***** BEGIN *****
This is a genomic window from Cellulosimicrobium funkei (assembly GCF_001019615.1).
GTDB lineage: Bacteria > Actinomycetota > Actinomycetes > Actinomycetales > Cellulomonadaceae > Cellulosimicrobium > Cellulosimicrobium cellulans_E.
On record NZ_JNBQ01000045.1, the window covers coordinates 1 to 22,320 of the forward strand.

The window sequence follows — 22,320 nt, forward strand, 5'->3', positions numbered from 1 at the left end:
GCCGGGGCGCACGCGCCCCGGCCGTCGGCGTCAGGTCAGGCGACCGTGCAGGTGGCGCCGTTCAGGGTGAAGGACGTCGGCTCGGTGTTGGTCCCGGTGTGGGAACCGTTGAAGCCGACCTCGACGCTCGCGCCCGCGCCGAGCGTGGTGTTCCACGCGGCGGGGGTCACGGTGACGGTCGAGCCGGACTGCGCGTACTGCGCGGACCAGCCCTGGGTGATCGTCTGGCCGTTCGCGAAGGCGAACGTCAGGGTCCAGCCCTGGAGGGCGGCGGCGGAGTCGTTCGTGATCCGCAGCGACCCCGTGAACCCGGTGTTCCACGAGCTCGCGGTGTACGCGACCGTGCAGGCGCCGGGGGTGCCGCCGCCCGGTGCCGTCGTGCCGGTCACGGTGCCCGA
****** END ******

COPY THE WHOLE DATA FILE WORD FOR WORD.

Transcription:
This is a genomic window from Cellulosimicrobium funkei (assembly GCF_001019615.1).
GTDB lineage: Bacteria > Actinomycetota > Actinomycetes > Actinomycetales > Cellulomonadaceae > Cellulosimicrobium > Cellulosimicrobium cellulans_E.
On record NZ_JNBQ01000045.1, the window covers coordinates 1 to 22,320 of the forward strand.

The window sequence follows — 22,320 nt, forward strand, 5'->3', positions numbered from 1 at the left end:
GCCGGGGCGCACGCGCCCCGGCCGTCGGCGTCAGGTCAGGCGACCGTGCAGGTGGCGCCGTTCAGGGTGAAGGACGTCGGCTCGGTGTTGGTCCCGGTGTGGGAACCGTTGAAGCCGACCTCGACGCTCGCGCCCGCGCCGAGCGTGGTGTTCCACGCGGCGGGGGTCACGGTGACGGTCGAGCCGGACTGCGCGTACTGCGCGGACCAGCCCTGGGTGATCGTCTGGCCGTTCGCGAAGGCGAACGTCAGGGTCCAGCCCTGGAGGGCGGCGGCGGAGTCGTTCGTGATCCGCAGCGACCCCGTGAACCCGGTGTTCCACGAGCTCGCGGTGTACGCGACCGTGCAGGCGCCGGGGGTGCCGCCGCCCGGTGCCGTCGTGCCGGTCACGGTGCCCGA